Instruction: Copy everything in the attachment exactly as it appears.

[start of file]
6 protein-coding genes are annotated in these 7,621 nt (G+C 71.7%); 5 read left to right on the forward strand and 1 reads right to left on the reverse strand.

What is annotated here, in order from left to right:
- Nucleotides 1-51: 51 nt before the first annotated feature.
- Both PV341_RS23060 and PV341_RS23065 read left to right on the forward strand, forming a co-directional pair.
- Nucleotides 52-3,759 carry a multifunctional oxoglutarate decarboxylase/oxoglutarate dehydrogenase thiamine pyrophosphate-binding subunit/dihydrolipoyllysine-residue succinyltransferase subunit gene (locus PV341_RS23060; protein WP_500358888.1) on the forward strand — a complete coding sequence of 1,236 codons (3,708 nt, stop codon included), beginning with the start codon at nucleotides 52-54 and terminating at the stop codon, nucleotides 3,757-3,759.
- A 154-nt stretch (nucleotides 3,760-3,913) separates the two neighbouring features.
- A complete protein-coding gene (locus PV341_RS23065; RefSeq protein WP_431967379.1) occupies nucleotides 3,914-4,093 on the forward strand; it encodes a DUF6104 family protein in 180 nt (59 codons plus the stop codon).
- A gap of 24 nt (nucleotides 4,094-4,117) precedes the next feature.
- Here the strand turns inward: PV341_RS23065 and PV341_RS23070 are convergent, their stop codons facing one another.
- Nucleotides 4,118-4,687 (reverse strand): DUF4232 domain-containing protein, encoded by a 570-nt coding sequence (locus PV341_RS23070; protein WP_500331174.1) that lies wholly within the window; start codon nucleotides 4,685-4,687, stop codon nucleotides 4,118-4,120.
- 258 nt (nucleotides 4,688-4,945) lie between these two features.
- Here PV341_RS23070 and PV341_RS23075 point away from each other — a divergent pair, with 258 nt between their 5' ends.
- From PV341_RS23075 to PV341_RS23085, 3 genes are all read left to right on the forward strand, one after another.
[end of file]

6 protein-coding genes are annotated in these 7,621 nt (G+C 71.7%); 5 read left to right on the forward strand and 1 reads right to left on the reverse strand.

What is annotated here, in order from left to right:
- Nucleotides 1-51: 51 nt before the first annotated feature.
- Both PV341_RS23060 and PV341_RS23065 read left to right on the forward strand, forming a co-directional pair.
- Nucleotides 52-3,759 carry a multifunctional oxoglutarate decarboxylase/oxoglutarate dehydrogenase thiamine pyrophosphate-binding subunit/dihydrolipoyllysine-residue succinyltransferase subunit gene (locus PV341_RS23060; protein WP_500358888.1) on the forward strand — a complete coding sequence of 1,236 codons (3,708 nt, stop codon included), beginning with the start codon at nucleotides 52-54 and terminating at the stop codon, nucleotides 3,757-3,759.
- A 154-nt stretch (nucleotides 3,760-3,913) separates the two neighbouring features.
- A complete protein-coding gene (locus PV341_RS23065; RefSeq protein WP_431967379.1) occupies nucleotides 3,914-4,093 on the forward strand; it encodes a DUF6104 family protein in 180 nt (59 codons plus the stop codon).
- A gap of 24 nt (nucleotides 4,094-4,117) precedes the next feature.
- Here the strand turns inward: PV341_RS23065 and PV341_RS23070 are convergent, their stop codons facing one another.
- Nucleotides 4,118-4,687 (reverse strand): DUF4232 domain-containing protein, encoded by a 570-nt coding sequence (locus PV341_RS23070; protein WP_500331174.1) that lies wholly within the window; start codon nucleotides 4,685-4,687, stop codon nucleotides 4,118-4,120.
- 258 nt (nucleotides 4,688-4,945) lie between these two features.
- Here PV341_RS23070 and PV341_RS23075 point away from each other — a divergent pair, with 258 nt between their 5' ends.
- From PV341_RS23075 to PV341_RS23085, 3 genes are all read left to right on the forward strand, one after another.